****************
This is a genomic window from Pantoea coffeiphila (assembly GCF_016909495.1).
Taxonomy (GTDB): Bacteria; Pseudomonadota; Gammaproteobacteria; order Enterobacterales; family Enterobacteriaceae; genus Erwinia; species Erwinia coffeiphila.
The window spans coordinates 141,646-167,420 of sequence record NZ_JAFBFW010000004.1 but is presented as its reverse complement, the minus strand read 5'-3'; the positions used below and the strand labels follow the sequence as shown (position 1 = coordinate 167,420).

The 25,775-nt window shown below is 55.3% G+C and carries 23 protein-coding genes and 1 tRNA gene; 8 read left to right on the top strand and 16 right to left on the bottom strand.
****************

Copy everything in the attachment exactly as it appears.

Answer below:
This is a genomic window from Pantoea coffeiphila (assembly GCF_016909495.1).
Taxonomy (GTDB): Bacteria; Pseudomonadota; Gammaproteobacteria; order Enterobacterales; family Enterobacteriaceae; genus Erwinia; species Erwinia coffeiphila.
The window spans coordinates 141,646-167,420 of sequence record NZ_JAFBFW010000004.1 but is presented as its reverse complement, the minus strand read 5'-3'; the positions used below and the strand labels follow the sequence as shown (position 1 = coordinate 167,420).

The 25,775-nt window shown below is 55.3% G+C and carries 23 protein-coding genes and 1 tRNA gene; 8 read left to right on the top strand and 16 right to left on the bottom strand.